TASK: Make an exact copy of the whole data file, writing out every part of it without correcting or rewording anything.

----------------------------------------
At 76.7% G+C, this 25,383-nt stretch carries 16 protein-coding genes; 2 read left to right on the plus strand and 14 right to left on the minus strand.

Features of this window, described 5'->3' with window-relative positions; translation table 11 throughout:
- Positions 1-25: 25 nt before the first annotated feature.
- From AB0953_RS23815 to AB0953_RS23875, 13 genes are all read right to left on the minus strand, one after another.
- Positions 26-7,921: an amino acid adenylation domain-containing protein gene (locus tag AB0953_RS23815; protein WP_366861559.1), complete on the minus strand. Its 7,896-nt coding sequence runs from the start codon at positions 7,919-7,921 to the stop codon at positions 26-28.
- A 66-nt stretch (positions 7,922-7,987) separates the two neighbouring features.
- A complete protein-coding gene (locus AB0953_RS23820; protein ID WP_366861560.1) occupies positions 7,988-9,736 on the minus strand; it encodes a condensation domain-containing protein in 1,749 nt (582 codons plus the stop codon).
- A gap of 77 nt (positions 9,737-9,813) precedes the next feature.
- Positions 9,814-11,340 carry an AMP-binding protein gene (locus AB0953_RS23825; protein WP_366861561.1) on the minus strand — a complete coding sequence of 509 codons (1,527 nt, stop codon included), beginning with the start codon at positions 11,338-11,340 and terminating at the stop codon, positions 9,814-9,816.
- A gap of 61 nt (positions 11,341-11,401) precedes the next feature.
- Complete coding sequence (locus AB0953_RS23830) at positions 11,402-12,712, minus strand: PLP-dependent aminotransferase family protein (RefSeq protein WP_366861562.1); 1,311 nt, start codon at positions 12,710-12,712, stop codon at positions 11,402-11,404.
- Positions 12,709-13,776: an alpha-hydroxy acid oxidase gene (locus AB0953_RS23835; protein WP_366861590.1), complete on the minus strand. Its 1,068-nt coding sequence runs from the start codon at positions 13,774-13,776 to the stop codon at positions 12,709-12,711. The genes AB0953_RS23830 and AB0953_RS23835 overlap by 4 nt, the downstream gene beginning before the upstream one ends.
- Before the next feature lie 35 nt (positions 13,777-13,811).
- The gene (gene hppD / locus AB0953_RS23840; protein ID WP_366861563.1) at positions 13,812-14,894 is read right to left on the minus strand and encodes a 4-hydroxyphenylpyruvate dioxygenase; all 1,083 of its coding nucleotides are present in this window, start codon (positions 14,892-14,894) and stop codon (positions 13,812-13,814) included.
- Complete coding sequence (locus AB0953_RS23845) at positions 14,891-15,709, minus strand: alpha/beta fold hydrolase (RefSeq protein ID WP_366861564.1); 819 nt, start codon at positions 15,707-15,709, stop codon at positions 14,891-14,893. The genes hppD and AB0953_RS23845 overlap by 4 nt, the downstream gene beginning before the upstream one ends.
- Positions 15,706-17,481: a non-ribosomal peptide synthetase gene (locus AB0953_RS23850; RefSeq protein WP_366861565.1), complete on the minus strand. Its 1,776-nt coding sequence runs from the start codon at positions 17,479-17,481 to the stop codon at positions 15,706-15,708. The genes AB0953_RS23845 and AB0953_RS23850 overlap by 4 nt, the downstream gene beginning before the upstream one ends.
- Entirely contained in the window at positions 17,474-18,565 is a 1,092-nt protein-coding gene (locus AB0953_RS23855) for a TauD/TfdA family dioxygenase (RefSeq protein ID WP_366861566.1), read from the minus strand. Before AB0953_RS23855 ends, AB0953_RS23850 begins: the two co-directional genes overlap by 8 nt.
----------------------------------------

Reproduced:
At 76.7% G+C, this 25,383-nt stretch carries 16 protein-coding genes; 2 read left to right on the plus strand and 14 right to left on the minus strand.

Features of this window, described 5'->3' with window-relative positions; translation table 11 throughout:
- Positions 1-25: 25 nt before the first annotated feature.
- From AB0953_RS23815 to AB0953_RS23875, 13 genes are all read right to left on the minus strand, one after another.
- Positions 26-7,921: an amino acid adenylation domain-containing protein gene (locus tag AB0953_RS23815; protein WP_366861559.1), complete on the minus strand. Its 7,896-nt coding sequence runs from the start codon at positions 7,919-7,921 to the stop codon at positions 26-28.
- A 66-nt stretch (positions 7,922-7,987) separates the two neighbouring features.
- A complete protein-coding gene (locus AB0953_RS23820; protein ID WP_366861560.1) occupies positions 7,988-9,736 on the minus strand; it encodes a condensation domain-containing protein in 1,749 nt (582 codons plus the stop codon).
- A gap of 77 nt (positions 9,737-9,813) precedes the next feature.
- Positions 9,814-11,340 carry an AMP-binding protein gene (locus AB0953_RS23825; protein WP_366861561.1) on the minus strand — a complete coding sequence of 509 codons (1,527 nt, stop codon included), beginning with the start codon at positions 11,338-11,340 and terminating at the stop codon, positions 9,814-9,816.
- A gap of 61 nt (positions 11,341-11,401) precedes the next feature.
- Complete coding sequence (locus AB0953_RS23830) at positions 11,402-12,712, minus strand: PLP-dependent aminotransferase family protein (RefSeq protein WP_366861562.1); 1,311 nt, start codon at positions 12,710-12,712, stop codon at positions 11,402-11,404.
- Positions 12,709-13,776: an alpha-hydroxy acid oxidase gene (locus AB0953_RS23835; protein WP_366861590.1), complete on the minus strand. Its 1,068-nt coding sequence runs from the start codon at positions 13,774-13,776 to the stop codon at positions 12,709-12,711. The genes AB0953_RS23830 and AB0953_RS23835 overlap by 4 nt, the downstream gene beginning before the upstream one ends.
- Before the next feature lie 35 nt (positions 13,777-13,811).
- The gene (gene hppD / locus AB0953_RS23840; protein ID WP_366861563.1) at positions 13,812-14,894 is read right to left on the minus strand and encodes a 4-hydroxyphenylpyruvate dioxygenase; all 1,083 of its coding nucleotides are present in this window, start codon (positions 14,892-14,894) and stop codon (positions 13,812-13,814) included.
- Complete coding sequence (locus AB0953_RS23845) at positions 14,891-15,709, minus strand: alpha/beta fold hydrolase (RefSeq protein ID WP_366861564.1); 819 nt, start codon at positions 15,707-15,709, stop codon at positions 14,891-14,893. The genes hppD and AB0953_RS23845 overlap by 4 nt, the downstream gene beginning before the upstream one ends.
- Positions 15,706-17,481: a non-ribosomal peptide synthetase gene (locus AB0953_RS23850; RefSeq protein WP_366861565.1), complete on the minus strand. Its 1,776-nt coding sequence runs from the start codon at positions 17,479-17,481 to the stop codon at positions 15,706-15,708. The genes AB0953_RS23845 and AB0953_RS23850 overlap by 4 nt, the downstream gene beginning before the upstream one ends.
- Entirely contained in the window at positions 17,474-18,565 is a 1,092-nt protein-coding gene (locus AB0953_RS23855) for a TauD/TfdA family dioxygenase (RefSeq protein ID WP_366861566.1), read from the minus strand. Before AB0953_RS23855 ends, AB0953_RS23850 begins: the two co-directional genes overlap by 8 nt.